Animal Science Alumnus Leads Penn State Team to 2020 ASAS Academic Quadrathlon Championship

Animal Science alumnus, Ben Williamson, led his Penn State team to their second academic quadrathlon championship in the past four years.
Ben Williamson

Animal Science alumnus, Ben Williamson, led his Penn State team to their second academic quadrathlon championship in the past four years.

Ben Williamson, an alumnus of the Department of Animal Science, and his team of students from Penn State University won the 2020 National Academic Quadrathlon held during this year's American Society of Animal Science meetings. The virtual meetings were held from July 18-23.

"Our students were resilient in not only preparing for the contest, but also embracing an alternative platform," said Williamson. "It is a great accomplishment that reflects first on our students, and second on our program."

The ASAS Academic Quadrathlon is comprised of four sections: lab practicum, written test, group presentation and quiz bowl. Information and skill sets include the entire scope of animal science from application, management and basic science in food animals, dairy, meats, equine and companion animals. The contest is a two-day event, and four team members must work together balancing their strengths to complete assigned tasks while competing against students from other universities.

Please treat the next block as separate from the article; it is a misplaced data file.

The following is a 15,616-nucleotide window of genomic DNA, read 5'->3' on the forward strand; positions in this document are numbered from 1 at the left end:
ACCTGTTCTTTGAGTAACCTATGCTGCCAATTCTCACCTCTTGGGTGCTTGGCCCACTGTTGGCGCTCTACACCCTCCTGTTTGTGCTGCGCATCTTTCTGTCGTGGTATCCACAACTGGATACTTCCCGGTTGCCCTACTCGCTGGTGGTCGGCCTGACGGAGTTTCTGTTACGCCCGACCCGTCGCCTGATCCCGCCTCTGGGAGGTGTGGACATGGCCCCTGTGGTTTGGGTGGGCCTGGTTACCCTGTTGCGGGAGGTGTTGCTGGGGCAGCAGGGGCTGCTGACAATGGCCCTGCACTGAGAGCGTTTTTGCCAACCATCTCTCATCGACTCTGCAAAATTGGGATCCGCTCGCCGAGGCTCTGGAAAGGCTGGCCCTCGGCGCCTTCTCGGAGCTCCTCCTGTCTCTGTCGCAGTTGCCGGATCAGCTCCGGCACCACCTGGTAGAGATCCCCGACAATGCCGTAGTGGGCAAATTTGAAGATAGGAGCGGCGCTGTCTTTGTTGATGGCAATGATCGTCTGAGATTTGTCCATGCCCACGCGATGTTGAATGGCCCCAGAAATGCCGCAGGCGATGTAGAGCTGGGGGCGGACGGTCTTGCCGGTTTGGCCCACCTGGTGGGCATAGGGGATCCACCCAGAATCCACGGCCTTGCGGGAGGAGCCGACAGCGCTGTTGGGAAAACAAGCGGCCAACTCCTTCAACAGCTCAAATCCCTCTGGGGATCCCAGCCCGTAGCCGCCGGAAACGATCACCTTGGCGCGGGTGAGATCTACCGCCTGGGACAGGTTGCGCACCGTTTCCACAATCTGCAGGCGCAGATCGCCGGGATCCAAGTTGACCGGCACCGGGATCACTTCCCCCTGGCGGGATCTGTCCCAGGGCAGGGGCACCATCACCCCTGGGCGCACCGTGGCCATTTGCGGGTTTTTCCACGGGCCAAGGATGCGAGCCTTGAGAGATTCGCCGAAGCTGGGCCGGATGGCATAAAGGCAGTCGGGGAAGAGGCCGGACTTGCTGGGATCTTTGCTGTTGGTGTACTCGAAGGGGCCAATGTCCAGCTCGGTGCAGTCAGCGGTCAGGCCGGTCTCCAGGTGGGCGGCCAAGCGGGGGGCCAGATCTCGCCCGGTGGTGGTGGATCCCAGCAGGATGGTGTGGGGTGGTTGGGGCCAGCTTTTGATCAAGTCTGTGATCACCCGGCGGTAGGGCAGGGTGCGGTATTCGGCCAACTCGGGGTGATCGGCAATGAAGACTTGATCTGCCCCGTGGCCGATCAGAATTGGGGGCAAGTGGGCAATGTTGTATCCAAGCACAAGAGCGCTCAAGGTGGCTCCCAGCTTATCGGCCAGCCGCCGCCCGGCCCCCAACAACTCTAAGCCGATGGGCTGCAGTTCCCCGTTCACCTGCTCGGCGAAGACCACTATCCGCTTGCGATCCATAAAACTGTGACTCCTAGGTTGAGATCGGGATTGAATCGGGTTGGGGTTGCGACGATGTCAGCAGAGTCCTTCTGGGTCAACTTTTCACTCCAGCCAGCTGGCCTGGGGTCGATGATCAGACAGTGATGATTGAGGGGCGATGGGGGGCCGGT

The championship was Penn State's second in the past four years, but came with an added level of difficulty stemming from the typically collaborative event being held in a remote setting.

"The virtual platform certainly resulted in some differences," said Williamson. "Our students had to be creative in how they planned to work together and prepare, in addition to creating a higher intensity of focus while sitting in various locations on a computer to complete such an in-depth challenge." 

Despite challenges, the ASAS and its organizers were able to provide a full schedule of various events, informative presentations and more, including the academic quadrathlon.

"I am incredibly grateful for their commitment to hold the event," said Williamson. "I know that the extra coordination and creativity was no small task, and that does not go unnoticed."

Williamson earned his M.S. with a focus on reproductive physiology from the University of Arkansas in 2012 under the tutelage of Michael Looper and Charles Rosenkrans.  Currently, he serves as an instructor, livestock judging coach and an advisor for Collegiate Cattlewomen within the Department of Animal Science at Penn State University. 


Bryan M. Rhodes, administrative specialist II
Department of Animal Science


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